Saturday, September 19, 2015
“This Is The Last Song, No I Changed My Mind” mixes abstract painting with pop music in exploring the jangled lines refraining in the pleasure of uncertain beauty expressed in the indescribable lyric which justifies the tune of the moment. This two-person exhibit by Arvin Flores and Mai Saporsantos features paintings and mixed media works incorporating texts taken from various songs combined with gestural abstraction and figuration that turn into narratives about individuality and style.
Arvin Flores has an MFA graduate degree from The School of the Arts, Columbia University, New York NY, and a BFA from the College of Creative Studies, University of California at Santa Barbara. His work combines elements from abstraction, figuration, and writing situated within symbolic narratives that relate to popular culture, social politics and history, as well as art and its concepts.
Mai Saporsantos is a multi-disciplinary artist whose main interest lies in the various ways of manipulating and handling material that are formed from the well of her thoughts and ideas. Her current practice mainly involves the use of texts, or the translation of letters into image as non-words, which become receptacles of thought/non-thought as an abstracted narration of life experience. She received her BA in Art Studies from the University of the Philippines, Diliman, and has studied Combined Media Painting and Art in Three Dimensions at the Art Students League, NY.
Saturday, September 5, 2015
Humanity, in comparison to the rest of the universe, is a relatively new concept. But despite their short tenure they have become witnesses to exponential leaps in evolution and consciousness, and arguably, are the catalysts to an age of awareness and technological singularity.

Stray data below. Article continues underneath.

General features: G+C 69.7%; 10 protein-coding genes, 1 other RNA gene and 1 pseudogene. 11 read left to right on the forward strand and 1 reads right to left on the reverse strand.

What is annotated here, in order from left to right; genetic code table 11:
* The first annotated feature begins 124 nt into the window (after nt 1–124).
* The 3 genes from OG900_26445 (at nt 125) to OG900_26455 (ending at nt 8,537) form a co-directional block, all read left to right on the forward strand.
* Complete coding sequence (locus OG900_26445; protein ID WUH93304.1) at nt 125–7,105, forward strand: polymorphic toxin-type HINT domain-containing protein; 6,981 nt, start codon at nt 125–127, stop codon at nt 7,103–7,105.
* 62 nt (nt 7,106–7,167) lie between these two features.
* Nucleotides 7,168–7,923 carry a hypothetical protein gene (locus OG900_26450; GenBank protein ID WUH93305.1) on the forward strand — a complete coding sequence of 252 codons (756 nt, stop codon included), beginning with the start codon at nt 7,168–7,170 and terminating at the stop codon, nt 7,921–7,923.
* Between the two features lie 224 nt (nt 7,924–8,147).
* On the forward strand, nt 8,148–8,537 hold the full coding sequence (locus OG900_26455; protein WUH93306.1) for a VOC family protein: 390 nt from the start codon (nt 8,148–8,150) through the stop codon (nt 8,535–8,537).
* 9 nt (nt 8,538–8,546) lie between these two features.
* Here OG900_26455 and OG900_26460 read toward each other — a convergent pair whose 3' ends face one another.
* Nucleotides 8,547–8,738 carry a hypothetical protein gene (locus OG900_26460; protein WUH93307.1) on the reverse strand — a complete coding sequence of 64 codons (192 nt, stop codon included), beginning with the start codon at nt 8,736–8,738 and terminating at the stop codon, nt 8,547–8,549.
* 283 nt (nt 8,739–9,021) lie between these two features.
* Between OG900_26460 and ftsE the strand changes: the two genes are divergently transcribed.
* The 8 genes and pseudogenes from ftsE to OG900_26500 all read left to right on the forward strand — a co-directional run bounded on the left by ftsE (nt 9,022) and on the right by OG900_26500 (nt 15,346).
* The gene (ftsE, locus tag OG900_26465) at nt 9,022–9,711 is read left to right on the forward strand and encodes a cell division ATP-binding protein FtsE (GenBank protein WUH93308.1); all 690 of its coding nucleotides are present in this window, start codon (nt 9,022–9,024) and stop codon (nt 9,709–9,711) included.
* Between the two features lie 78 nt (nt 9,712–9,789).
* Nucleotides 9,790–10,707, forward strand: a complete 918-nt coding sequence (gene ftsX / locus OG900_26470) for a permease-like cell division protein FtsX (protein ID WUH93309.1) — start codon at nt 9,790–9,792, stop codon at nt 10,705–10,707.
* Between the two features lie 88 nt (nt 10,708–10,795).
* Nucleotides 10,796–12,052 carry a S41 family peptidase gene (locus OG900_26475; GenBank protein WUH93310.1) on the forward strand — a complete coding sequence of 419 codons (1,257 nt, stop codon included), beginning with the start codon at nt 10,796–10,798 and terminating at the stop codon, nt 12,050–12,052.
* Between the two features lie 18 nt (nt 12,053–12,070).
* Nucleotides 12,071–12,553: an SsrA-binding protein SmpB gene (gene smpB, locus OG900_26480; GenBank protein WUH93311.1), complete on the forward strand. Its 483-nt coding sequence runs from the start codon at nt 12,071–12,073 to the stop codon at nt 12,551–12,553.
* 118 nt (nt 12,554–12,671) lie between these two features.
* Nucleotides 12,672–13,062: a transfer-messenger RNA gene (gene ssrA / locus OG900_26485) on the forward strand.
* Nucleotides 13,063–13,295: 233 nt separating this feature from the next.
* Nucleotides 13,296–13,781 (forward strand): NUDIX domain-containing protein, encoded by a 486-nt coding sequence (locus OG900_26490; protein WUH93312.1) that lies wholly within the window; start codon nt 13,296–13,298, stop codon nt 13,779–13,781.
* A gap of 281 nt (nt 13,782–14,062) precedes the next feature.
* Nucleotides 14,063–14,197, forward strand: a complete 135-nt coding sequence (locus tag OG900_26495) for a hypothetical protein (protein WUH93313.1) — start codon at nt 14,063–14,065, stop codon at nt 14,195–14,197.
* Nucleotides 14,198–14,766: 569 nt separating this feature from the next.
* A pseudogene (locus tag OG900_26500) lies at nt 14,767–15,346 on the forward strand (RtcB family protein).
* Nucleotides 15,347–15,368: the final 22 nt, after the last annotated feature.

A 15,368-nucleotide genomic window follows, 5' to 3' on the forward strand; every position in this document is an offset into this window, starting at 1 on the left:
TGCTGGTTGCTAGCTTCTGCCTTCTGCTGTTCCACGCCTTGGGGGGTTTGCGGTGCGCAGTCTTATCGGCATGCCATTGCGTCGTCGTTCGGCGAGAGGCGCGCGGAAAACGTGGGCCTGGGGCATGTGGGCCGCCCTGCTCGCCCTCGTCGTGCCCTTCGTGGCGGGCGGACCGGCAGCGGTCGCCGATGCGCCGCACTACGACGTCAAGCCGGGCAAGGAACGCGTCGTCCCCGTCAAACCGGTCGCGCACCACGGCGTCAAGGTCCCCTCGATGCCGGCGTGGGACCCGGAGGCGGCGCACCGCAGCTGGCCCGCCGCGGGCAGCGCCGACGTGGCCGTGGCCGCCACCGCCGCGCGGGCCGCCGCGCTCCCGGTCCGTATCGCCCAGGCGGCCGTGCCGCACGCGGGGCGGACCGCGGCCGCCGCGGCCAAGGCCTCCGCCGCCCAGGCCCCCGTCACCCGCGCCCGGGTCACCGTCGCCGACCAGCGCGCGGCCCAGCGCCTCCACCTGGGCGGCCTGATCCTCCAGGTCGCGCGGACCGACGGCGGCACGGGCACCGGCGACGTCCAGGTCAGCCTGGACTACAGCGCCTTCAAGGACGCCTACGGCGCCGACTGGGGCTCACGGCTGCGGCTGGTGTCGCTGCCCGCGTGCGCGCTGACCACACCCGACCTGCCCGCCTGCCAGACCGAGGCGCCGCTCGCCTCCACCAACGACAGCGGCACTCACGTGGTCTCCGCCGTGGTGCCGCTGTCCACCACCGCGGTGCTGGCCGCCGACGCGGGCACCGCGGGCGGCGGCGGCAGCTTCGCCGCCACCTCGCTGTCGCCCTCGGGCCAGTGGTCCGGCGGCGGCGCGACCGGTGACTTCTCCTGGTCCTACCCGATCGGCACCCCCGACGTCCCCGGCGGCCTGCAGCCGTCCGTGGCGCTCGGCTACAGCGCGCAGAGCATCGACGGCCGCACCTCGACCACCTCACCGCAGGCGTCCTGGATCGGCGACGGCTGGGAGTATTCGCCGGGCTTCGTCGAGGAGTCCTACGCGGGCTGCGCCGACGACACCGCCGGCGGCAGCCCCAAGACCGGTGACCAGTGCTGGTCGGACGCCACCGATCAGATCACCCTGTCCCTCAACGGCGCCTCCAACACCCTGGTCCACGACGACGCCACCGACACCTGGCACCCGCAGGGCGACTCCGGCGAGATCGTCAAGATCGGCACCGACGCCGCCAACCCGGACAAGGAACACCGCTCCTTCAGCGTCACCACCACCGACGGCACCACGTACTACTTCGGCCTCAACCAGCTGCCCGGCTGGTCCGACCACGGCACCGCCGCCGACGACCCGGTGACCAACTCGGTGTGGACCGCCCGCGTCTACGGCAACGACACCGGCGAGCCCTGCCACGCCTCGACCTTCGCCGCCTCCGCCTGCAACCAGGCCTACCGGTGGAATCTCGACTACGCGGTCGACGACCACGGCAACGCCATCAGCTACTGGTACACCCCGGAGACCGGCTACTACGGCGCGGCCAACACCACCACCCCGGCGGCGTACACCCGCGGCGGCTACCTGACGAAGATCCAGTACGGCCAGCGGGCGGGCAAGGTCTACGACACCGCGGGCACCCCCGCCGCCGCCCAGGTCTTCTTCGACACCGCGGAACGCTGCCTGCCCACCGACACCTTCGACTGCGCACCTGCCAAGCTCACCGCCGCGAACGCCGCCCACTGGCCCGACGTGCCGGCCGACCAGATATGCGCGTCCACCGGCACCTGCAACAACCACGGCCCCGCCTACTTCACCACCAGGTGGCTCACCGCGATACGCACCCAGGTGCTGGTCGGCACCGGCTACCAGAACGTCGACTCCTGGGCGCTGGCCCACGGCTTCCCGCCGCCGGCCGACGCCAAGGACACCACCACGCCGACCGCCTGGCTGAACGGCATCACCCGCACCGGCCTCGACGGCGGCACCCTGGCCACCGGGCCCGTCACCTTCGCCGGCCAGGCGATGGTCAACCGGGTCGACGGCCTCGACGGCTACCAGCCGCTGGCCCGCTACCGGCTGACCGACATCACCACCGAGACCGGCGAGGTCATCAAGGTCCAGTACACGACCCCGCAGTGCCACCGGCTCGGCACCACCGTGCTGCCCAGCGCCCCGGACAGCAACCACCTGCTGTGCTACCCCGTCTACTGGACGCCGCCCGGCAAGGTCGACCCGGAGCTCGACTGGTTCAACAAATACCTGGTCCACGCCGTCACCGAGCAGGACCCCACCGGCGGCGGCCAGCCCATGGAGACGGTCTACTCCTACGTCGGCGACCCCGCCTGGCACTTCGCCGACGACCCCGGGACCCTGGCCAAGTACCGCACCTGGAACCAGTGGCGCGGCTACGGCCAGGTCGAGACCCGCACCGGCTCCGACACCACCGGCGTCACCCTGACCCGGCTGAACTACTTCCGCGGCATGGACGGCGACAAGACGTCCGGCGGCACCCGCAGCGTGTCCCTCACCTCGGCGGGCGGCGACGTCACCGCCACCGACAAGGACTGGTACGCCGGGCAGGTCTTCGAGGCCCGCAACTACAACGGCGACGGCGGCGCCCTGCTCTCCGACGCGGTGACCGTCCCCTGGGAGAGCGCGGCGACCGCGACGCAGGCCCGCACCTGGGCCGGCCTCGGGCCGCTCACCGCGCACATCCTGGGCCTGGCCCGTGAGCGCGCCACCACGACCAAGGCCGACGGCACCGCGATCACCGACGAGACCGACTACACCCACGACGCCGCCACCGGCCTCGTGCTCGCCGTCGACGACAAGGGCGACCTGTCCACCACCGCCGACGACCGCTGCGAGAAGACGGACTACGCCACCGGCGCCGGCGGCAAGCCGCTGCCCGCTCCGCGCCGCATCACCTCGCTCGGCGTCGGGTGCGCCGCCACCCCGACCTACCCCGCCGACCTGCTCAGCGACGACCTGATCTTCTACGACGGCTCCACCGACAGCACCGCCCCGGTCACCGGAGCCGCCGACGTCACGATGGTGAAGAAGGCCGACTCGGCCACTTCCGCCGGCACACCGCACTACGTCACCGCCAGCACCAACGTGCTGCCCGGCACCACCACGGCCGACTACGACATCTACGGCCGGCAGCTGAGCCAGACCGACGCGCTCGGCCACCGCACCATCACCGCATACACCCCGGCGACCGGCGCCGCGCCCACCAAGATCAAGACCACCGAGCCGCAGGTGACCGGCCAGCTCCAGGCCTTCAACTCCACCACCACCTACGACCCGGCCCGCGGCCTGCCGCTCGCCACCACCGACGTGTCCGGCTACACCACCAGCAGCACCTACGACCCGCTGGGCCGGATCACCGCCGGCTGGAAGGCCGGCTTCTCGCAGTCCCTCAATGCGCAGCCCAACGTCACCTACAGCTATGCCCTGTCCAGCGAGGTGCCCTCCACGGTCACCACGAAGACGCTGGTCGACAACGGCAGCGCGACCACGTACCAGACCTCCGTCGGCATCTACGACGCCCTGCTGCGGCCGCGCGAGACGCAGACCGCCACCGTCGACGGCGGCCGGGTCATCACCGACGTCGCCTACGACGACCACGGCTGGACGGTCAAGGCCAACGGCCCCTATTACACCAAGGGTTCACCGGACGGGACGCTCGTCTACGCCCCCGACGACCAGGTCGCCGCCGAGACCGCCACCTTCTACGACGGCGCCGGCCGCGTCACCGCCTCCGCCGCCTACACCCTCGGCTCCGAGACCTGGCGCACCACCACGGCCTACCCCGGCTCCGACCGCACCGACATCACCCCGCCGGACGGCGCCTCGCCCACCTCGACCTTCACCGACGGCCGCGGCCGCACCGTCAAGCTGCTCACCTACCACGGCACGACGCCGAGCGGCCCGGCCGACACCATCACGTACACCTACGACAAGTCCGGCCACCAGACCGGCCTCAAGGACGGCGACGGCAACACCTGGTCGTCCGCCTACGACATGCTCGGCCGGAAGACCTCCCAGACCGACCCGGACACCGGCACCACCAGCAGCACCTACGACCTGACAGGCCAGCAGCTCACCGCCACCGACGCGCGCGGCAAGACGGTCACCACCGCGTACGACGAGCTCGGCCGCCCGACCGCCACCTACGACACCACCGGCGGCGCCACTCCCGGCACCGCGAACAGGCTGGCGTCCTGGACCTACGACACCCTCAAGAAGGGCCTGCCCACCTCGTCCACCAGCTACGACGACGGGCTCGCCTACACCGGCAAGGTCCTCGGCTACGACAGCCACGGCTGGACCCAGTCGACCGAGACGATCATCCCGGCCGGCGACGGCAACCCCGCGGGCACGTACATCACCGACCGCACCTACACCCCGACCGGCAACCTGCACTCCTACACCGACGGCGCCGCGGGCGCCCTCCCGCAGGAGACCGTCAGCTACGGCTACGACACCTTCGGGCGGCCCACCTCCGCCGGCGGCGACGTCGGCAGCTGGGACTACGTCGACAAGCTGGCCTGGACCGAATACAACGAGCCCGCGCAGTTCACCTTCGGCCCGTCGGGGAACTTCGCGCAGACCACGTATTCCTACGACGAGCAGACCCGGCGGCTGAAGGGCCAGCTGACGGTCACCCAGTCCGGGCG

One of the best manifestations of this technological advancement is space travel. Always drawn towards the unknown, man’s insatiable curiosity has taken them beyond the bounds of earth and into the uncertainty of space. They’ve hurtled themselves countless of times into the abyss in the hopes of a deeper understanding of something greater.
Many ancient belief systems have revolved around the worship of the cosmos, and it's not difficult to wonder why. The vast and panoramic expanse of the night sky spurns irony as much as it does curiosity. It can be both a spiritual experience as well as a reflection of man’s fear of it and the need to fathom it: a merging of science and spirituality; a movement outwards as much as it is inwards.
As man ventures out to discover if there is life beyond earth, a small part of humanity’s transdimensional loneliness is alleviated. The reason for man’s insatiable curiosity is simple then - it is the basic and universal need for a genuine human connection.
There is a certain sense of longing that can be felt from the figures in Miguel Paulo Borja's paintings - a sort of bittersweet irony that is a reflection of the human condition; a certain beauty in their tragedy. He paints* scavengers, wanderers and transients, in search of purpose to their being, navigating through a world that looks familiar but feels entirely alien.
Psychonaut is Borja's realization that man is meant to plunge themselves into the depths of darkness, embracing moments of uncertainty and fear. As curiosity dictates, it is after all, man’s nature.